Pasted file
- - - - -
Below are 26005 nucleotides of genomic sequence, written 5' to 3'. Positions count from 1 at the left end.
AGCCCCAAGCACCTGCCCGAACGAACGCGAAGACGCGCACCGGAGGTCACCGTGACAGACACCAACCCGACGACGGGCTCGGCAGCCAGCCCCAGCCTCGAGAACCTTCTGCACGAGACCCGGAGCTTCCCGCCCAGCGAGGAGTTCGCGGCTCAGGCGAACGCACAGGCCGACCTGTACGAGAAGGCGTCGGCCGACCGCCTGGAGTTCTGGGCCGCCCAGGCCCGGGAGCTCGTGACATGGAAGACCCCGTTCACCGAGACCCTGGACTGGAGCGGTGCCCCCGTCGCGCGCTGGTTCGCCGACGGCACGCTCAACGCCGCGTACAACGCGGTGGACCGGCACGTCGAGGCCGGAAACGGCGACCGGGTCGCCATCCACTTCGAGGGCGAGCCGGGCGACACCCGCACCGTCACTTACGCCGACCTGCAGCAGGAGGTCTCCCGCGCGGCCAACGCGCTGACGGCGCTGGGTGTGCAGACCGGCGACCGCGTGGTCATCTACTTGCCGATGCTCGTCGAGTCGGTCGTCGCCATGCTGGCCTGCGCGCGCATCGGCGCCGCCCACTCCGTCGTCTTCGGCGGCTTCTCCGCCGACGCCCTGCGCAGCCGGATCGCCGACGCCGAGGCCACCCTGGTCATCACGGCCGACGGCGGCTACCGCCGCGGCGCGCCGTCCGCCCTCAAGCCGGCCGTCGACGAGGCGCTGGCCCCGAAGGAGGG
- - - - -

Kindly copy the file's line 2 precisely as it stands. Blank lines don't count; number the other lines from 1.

AGCCCCAAGCACCTGCCCGAACGAACGCGAAGACGCGCACCGGAGGTCACCGTGACAGACACCAACCCGACGACGGGCTCGGCAGCCAGCCCCAGCCTCGAGAACCTTCTGCACGAGACCCGGAGCTTCCCGCCCAGCGAGGAGTTCGCGGCTCAGGCGAACGCACAGGCCGACCTGTACGAGAAGGCGTCGGCCGACCGCCTGGAGTTCTGGGCCGCCCAGGCCCGGGAGCTCGTGACATGGAAGACCCCGTTCACCGAGACCCTGGACTGGAGCGGTGCCCCCGTCGCGCGCTGGTTCGCCGACGGCACGCTCAACGCCGCGTACAACGCGGTGGACCGGCACGTCGAGGCCGGAAACGGCGACCGGGTCGCCATCCACTTCGAGGGCGAGCCGGGCGACACCCGCACCGTCACTTACGCCGACCTGCAGCAGGAGGTCTCCCGCGCGGCCAACGCGCTGACGGCGCTGGGTGTGCAGACCGGCGACCGCGTGGTCATCTACTTGCCGATGCTCGTCGAGTCGGTCGTCGCCATGCTGGCCTGCGCGCGCATCGGCGCCGCCCACTCCGTCGTCTTCGGCGGCTTCTCCGCCGACGCCCTGCGCAGCCGGATCGCCGACGCCGAGGCCACCCTGGTCATCACGGCCGACGGCGGCTACCGCCGCGGCGCGCCGTCCGCCCTCAAGCCGGCCGTCGACGAGGCGCTGGCCCCGAAGGAGGG